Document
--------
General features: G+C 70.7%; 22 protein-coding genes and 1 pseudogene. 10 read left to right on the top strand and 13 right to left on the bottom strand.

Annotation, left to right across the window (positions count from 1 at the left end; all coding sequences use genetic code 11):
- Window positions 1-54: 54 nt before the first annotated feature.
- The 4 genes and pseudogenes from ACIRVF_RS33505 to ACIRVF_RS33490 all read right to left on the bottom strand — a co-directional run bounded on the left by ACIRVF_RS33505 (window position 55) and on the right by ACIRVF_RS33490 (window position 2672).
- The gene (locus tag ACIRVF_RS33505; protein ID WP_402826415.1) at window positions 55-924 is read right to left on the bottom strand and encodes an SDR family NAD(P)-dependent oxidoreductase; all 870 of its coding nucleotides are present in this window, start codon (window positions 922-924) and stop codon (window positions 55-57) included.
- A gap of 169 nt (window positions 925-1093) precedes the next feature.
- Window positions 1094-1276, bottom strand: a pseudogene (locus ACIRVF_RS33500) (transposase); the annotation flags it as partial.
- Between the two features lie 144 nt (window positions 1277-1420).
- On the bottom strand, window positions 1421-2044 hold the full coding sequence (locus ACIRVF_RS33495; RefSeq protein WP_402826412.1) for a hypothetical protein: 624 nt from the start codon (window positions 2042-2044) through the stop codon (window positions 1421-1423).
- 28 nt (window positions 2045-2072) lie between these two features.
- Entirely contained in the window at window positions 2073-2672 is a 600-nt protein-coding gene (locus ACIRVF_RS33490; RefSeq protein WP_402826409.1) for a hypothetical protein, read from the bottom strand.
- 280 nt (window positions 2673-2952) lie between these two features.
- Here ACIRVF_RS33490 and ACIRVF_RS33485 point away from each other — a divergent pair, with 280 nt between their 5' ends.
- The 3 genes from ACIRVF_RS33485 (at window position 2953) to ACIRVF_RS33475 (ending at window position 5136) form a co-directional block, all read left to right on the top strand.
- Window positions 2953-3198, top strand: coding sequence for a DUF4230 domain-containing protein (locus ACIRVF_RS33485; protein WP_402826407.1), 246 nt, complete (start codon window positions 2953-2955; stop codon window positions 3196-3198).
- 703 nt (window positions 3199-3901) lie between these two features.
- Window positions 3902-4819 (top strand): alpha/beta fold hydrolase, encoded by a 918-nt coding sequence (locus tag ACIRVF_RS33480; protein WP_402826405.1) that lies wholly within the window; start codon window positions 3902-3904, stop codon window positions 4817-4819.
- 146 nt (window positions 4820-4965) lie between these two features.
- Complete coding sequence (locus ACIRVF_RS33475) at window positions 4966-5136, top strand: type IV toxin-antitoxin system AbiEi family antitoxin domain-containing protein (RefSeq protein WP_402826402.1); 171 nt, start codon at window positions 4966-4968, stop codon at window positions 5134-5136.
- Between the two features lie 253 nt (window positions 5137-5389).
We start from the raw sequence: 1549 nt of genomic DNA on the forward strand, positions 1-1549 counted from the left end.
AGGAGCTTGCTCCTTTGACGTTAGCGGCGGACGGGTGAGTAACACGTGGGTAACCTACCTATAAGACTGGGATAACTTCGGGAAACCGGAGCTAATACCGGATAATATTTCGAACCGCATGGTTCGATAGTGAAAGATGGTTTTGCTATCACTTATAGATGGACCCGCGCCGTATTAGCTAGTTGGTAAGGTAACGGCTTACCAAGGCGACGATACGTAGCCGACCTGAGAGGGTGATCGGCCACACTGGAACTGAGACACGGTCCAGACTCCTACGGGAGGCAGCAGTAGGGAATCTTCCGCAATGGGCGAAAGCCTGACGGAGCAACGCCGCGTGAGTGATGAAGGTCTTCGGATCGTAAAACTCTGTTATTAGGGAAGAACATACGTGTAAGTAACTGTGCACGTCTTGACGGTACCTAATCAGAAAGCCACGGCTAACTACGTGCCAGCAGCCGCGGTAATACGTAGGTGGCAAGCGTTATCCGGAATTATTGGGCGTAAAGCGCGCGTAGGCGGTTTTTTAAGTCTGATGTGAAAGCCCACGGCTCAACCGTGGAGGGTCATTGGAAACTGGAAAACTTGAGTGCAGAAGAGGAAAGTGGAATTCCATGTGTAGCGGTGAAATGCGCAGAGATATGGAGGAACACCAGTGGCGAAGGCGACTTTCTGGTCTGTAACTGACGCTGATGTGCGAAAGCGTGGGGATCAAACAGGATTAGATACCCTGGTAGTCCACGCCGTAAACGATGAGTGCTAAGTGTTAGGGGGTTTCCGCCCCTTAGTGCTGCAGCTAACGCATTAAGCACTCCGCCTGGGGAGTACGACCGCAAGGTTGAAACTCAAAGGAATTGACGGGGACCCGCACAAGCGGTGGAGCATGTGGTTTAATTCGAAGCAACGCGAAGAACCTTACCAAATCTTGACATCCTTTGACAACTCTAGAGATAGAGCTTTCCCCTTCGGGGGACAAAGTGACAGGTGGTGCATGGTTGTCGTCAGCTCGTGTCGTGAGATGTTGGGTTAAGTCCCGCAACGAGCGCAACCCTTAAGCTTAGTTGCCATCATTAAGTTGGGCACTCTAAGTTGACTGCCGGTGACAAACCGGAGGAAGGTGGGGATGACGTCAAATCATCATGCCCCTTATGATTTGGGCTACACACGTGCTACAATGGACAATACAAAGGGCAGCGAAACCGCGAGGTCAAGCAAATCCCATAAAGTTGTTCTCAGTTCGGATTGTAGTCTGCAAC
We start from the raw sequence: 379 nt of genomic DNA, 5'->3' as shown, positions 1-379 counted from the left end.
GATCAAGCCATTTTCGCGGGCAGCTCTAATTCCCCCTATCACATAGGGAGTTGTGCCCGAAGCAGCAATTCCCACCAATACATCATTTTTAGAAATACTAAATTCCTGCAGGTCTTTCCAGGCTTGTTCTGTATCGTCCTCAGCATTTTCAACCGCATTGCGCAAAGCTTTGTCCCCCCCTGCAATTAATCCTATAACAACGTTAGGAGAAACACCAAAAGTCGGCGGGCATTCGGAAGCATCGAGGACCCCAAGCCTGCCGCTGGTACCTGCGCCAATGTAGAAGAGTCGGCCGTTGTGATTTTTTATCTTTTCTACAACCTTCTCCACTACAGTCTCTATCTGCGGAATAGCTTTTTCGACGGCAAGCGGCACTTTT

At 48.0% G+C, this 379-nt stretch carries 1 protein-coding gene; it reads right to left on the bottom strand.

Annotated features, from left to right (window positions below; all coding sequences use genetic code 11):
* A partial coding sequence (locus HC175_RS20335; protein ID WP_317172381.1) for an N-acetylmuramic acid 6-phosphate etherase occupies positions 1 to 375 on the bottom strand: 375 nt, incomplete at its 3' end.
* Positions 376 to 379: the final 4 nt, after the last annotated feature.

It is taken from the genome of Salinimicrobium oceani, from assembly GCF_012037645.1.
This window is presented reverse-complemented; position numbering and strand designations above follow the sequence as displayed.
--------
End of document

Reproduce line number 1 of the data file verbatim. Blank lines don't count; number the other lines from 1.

General features: G+C 70.7%; 22 protein-coding genes and 1 pseudogene. 10 read left to right on the top strand and 13 right to left on the bottom strand.